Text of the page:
The Last Jedi should have been more unique, not less (SPOILERS)
The fan criticism of the latest Star Wars film, The Last Jedi, is generally irritating. I'm not particularly a Star Wars fan now that I'm a grown man - these films tend to bore me - but at least this latest instalment in the neverending series is its own film, its own creative endeavour, and not just a rehash of The Empire Strikes Back, which is what I expected it to be (after its predecessor The Force Awakens was a rehash of A New Hope).
I'm glad that Kylo Ren isn't the new Darth Vader, Snoke isn't the new Emperor Palpatine, Luke Skywalker isn't the new Yoda (sort of), and I'm glad that Rey isn't related to anyone significant (although all these spoilers being revealed at once leaves nothing to look forward to in Episode IX). I'm also happy that this film explores a genuinely new planet - a glamorous 1930s-style gamblers' resort (The Force Awakens had "new" worlds in name only - a desert planet à la Tatooine, a Death Star world, and a briefly-seen Coruscant-like capital planet. Oh, and the easily forgettable generic Earth/Yavin 4-like planet on which Maz Kanata dwelt).
To me, these were pleasant, refreshing surprises, but I suppose they must have scared you brain-dead zombie nerds who just want to see the same film you've been watching for the last thirty years all over again. They must have pushed you right out of your comfort zone. If the Star Wars original trilogy is your definition of goodness in life, then anything that moves a fraction of a way from that ideal, to explore new-ish* ground, will be imperfect.
*Relax, Star Wars is still fundamentally the same. Believe it or not, films exist that are far more different to the original trilogy than The Last Jedi. In fact, I would say this film should have been more adventurous.
The film hinted at a few topics which would have been interesting to explore. Luke Skywalker's belief that the Jedi had to end - what if that had been carried to its natural conclusion? What if the Jedi do have to end, to restore balance to the Force (or something)? Similarly, what if Rey had accepted Kylo Ren's offer to join him, abandon the past (the Jedi, the Sith, the Empire, the Resistance, etc.), and create something new? Perhaps the "light" side and the "dark" side of the Force are both wrong, and there is a Middle Way which could have been explored. Sadly, these topics remained only hinted at; Luke Skywalker's belief that "the Jedi have to end" (promoted in some of the adverts for the film) turned out to be nothing more than predictable bland illogical self-loathing, and despite Kylo Ren's speech about doing away with the past, he seems to be carrying on with the First Order as normal. Rian Johnson tantalised me with these hints, only to disappoint me by not going through with them.
Rich Evans of RedLetterMedia believes that Star Wars is an inherently limited universe, that the sequels can only drift so far from the original trilogy. I disagree. Star Wars is science fantasy - a blend of science fiction and fantasy - and I think it can expand as far as these two genres allow, in either direction, so long as it remains family-friendly. Think of all the variation this theory allows for! Fantasy is massive (The Lord of the Rings, Alice's Adventures in Wonderland, A Song of Ice and Fire, Harry Potter, The Chronicles of Narnia, Twilight, etc.), as is science fiction (The War of the Worlds, Doctor Who, Philip K. Dick, I Am Legend, Dune, the Space Trilogy, etc.).
The reason I was pleased to see the casino planet in The Last Jedi is because it demonstrated genuine imagination for once, which the Disney Star Wars films generally lack. It was a new idea, whereas much of the Disney Star Wars franchise is just the original trilogy regurgitated in a spew of fan service.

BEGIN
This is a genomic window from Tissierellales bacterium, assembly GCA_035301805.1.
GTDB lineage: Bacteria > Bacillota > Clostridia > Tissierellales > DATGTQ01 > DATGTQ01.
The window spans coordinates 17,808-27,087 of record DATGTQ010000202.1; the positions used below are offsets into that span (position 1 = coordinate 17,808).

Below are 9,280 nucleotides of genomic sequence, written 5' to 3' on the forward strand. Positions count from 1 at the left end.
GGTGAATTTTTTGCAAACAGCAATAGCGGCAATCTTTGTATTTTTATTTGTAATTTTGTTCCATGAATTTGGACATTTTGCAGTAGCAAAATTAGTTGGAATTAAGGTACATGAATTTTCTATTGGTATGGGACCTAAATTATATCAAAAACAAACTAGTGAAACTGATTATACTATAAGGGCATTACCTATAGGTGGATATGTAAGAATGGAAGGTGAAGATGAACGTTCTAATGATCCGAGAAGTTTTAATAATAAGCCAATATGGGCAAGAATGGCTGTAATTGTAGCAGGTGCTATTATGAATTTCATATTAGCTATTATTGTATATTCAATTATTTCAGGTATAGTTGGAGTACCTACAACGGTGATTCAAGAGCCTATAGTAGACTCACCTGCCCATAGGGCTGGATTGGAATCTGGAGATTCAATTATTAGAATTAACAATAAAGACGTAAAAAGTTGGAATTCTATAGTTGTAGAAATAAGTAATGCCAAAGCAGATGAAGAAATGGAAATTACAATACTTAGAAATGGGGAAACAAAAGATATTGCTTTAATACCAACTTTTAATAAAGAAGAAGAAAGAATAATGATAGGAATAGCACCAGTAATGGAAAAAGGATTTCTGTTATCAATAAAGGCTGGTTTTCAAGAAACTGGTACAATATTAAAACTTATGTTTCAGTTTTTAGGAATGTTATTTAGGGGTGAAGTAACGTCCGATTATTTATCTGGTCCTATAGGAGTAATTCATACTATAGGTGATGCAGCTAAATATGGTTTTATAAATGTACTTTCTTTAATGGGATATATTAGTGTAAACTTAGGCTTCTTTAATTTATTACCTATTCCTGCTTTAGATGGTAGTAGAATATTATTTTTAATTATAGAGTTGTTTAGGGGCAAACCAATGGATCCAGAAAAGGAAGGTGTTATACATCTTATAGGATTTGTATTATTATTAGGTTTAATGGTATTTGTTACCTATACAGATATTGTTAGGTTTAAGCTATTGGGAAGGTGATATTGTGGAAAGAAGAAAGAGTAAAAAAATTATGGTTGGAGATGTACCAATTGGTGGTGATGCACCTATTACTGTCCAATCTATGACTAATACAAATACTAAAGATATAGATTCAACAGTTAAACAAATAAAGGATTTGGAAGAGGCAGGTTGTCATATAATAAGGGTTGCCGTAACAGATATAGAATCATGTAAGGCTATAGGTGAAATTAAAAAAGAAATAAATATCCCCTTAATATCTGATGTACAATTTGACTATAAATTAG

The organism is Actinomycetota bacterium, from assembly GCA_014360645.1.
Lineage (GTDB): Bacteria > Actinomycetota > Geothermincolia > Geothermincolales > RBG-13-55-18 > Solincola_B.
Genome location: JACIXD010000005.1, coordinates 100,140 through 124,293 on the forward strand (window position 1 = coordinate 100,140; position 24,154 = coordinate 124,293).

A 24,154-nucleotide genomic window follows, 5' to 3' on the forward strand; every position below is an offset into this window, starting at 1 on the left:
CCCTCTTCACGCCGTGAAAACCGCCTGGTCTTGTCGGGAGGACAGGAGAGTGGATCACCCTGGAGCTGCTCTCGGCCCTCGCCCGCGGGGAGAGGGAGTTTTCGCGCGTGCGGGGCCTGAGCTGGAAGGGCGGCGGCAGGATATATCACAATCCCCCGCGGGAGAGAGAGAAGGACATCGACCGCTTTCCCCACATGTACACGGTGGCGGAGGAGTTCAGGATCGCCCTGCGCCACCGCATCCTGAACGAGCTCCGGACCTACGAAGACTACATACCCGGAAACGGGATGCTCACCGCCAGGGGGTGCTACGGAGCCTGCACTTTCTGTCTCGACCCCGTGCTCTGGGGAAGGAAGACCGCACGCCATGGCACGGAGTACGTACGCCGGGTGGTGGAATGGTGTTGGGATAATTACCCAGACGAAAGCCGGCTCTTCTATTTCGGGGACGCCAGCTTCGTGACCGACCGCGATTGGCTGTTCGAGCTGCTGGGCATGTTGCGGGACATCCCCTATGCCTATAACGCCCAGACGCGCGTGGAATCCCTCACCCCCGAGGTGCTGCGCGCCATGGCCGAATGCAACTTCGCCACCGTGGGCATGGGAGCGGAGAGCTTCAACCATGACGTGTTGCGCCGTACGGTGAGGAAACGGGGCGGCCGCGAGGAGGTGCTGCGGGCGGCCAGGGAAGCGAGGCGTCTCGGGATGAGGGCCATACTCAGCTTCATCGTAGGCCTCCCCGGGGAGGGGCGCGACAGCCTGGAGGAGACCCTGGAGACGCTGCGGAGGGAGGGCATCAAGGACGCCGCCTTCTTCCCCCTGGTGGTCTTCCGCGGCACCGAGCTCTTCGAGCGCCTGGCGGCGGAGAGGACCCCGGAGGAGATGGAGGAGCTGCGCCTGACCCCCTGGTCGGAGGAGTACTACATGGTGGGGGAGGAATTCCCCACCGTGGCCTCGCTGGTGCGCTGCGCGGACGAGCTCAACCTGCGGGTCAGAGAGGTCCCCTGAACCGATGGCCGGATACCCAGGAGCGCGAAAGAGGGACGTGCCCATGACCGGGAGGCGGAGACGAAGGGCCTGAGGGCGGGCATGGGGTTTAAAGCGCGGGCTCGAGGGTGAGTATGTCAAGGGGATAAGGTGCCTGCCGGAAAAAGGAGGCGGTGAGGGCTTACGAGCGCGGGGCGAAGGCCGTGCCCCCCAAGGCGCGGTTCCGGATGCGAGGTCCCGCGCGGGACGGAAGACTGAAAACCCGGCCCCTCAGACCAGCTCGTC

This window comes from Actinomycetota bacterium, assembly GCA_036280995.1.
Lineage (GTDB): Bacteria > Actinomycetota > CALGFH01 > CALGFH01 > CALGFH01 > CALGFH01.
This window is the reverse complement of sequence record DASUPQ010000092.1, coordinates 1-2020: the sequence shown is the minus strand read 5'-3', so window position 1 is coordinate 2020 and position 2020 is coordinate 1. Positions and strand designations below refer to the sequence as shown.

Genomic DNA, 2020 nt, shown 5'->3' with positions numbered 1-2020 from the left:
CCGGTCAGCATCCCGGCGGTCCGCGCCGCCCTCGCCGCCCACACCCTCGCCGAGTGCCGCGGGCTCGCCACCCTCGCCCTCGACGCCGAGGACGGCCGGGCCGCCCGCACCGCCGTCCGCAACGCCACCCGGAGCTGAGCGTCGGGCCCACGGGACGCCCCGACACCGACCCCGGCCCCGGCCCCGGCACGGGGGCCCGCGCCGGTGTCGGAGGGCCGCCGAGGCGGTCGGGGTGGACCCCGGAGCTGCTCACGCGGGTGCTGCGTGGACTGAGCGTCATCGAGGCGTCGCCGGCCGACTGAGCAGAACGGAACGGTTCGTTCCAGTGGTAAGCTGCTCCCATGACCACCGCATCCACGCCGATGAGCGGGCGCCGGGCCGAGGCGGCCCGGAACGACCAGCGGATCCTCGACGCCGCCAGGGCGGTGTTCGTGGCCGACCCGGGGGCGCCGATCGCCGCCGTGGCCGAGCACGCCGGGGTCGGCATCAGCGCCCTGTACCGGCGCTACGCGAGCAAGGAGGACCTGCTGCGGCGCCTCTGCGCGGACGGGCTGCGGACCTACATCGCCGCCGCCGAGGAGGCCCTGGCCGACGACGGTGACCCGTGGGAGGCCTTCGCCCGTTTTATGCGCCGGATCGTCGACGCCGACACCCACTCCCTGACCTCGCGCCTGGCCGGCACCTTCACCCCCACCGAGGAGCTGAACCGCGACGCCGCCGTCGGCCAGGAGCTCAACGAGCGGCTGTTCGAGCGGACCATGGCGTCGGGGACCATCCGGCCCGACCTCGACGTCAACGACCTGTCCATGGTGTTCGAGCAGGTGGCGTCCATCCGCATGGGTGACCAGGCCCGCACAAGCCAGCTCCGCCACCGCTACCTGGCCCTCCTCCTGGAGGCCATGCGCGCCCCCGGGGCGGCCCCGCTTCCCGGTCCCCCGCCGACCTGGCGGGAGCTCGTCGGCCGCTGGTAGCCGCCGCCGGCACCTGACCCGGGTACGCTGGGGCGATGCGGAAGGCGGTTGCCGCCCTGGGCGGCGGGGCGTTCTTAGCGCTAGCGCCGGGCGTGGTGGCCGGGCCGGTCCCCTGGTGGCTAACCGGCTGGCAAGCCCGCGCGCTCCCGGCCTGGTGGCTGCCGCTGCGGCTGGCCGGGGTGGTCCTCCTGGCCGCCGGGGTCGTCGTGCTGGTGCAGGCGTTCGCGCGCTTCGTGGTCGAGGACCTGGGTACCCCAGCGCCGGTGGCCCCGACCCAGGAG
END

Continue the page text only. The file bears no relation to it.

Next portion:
When the original Star Wars films were created, they took inspiration from a few things made in the past, such as Flash Gordon and Dune, but they were fundamentally genuine explorations of the imagination. When George Lucas first sat down to write what would become "Star Wars", he didn't know that he would be writing about the "Force", a "Death Star", the "Jedi", "X-Wings" or "Tatooine". These were new concepts which came out of his head. When Return of the Jedi was released, nobody expected it to feature a "Rancor" or a "Sarlacc Pit", whatever they were. These were new ideas which were added to the Star Wars universe. Maybe Episode IX should try that. Maybe it should feature a zombie plague, a magic ring, an exploration of the difference between good and evil, or an exploration of artificial intelligence. Save for the casino planet, The Last Jedi just reorganises elements of Star Wars which already exist. Disney is still playing it too safely, unwilling to drift too far from creating soft reboots of the original trilogy. Star Wars fans, stop moaning about how different it was and start moaning about how similar it was. The Last Jedi should have been more unique, not less.
By the way, the story arc of one character in The Last Jedi confused me. I refer to DJ, played entertainingly by Benicio del Toro. I wish we got to see more of him (maybe we will in Episode IX), but what we did see was confusing in the sense that the character was portrayed from his first appearance as a sinister scoundrel. Naturally I expected the film to, by the end, turn this around and portray him as an overall good sort who unexpectedly (for people who don't watch as many films as I do) doesn't betray Finn and Rose. But instead he did the obvious thing, and double-crossed the duo (a betrayal which held no emotional weight as, well, it wasn't a betrayal at all - he was presented as a villain to Finn and Rose from the start). Maybe this was a mistake, or maybe it was just Rian Johnson leading the audience one way and surprising them by going the other, again (perhaps to again avoid being labelled a soft reboot of the original films by not portraying a redeemed "traitor" like Lando Calrissian). Perhaps, if he does appear in Episode IX, J.J. Abrams will redeem DJ and make him a protagonist, at least an anti-hero, but this may be unlikely as he did almost indirectly murder Finn and Rose, and therefore may be irredeemable as a character.